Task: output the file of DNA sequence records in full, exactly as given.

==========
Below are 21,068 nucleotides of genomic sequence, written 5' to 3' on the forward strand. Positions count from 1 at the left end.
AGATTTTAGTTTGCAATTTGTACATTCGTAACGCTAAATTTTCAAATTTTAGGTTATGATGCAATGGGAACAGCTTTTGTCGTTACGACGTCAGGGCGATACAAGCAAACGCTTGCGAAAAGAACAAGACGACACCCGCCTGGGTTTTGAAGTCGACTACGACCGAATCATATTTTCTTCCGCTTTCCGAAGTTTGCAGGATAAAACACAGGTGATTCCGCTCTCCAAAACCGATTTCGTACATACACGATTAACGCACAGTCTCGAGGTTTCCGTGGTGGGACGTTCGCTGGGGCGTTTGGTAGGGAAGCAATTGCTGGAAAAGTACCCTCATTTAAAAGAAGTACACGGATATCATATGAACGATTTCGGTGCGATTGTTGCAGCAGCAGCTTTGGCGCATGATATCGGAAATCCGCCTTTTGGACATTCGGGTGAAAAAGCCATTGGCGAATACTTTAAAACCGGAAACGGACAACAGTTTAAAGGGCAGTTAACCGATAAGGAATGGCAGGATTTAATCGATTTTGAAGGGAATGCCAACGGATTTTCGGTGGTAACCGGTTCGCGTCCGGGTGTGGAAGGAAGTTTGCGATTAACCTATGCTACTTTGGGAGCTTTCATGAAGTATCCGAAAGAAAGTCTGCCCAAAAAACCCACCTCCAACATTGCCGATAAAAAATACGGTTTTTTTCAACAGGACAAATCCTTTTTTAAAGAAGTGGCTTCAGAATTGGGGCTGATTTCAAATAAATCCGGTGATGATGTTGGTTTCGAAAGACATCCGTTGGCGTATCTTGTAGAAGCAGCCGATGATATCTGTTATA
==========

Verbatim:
Below are 21,068 nucleotides of genomic sequence, written 5' to 3' on the forward strand. Positions count from 1 at the left end.
AGATTTTAGTTTGCAATTTGTACATTCGTAACGCTAAATTTTCAAATTTTAGGTTATGATGCAATGGGAACAGCTTTTGTCGTTACGACGTCAGGGCGATACAAGCAAACGCTTGCGAAAAGAACAAGACGACACCCGCCTGGGTTTTGAAGTCGACTACGACCGAATCATATTTTCTTCCGCTTTCCGAAGTTTGCAGGATAAAACACAGGTGATTCCGCTCTCCAAAACCGATTTCGTACATACACGATTAACGCACAGTCTCGAGGTTTCCGTGGTGGGACGTTCGCTGGGGCGTTTGGTAGGGAAGCAATTGCTGGAAAAGTACCCTCATTTAAAAGAAGTACACGGATATCATATGAACGATTTCGGTGCGATTGTTGCAGCAGCAGCTTTGGCGCATGATATCGGAAATCCGCCTTTTGGACATTCGGGTGAAAAAGCCATTGGCGAATACTTTAAAACCGGAAACGGACAACAGTTTAAAGGGCAGTTAACCGATAAGGAATGGCAGGATTTAATCGATTTTGAAGGGAATGCCAACGGATTTTCGGTGGTAACCGGTTCGCGTCCGGGTGTGGAAGGAAGTTTGCGATTAACCTATGCTACTTTGGGAGCTTTCATGAAGTATCCGAAAGAAAGTCTGCCCAAAAAACCCACCTCCAACATTGCCGATAAAAAATACGGTTTTTTTCAACAGGACAAATCCTTTTTTAAAGAAGTGGCTTCAGAATTGGGGCTGATTTCAAATAAATCCGGTGATGATGTTGGTTTCGAAAGACATCCGTTGGCGTATCTTGTAGAAGCAGCCGATGATATCTGTTATA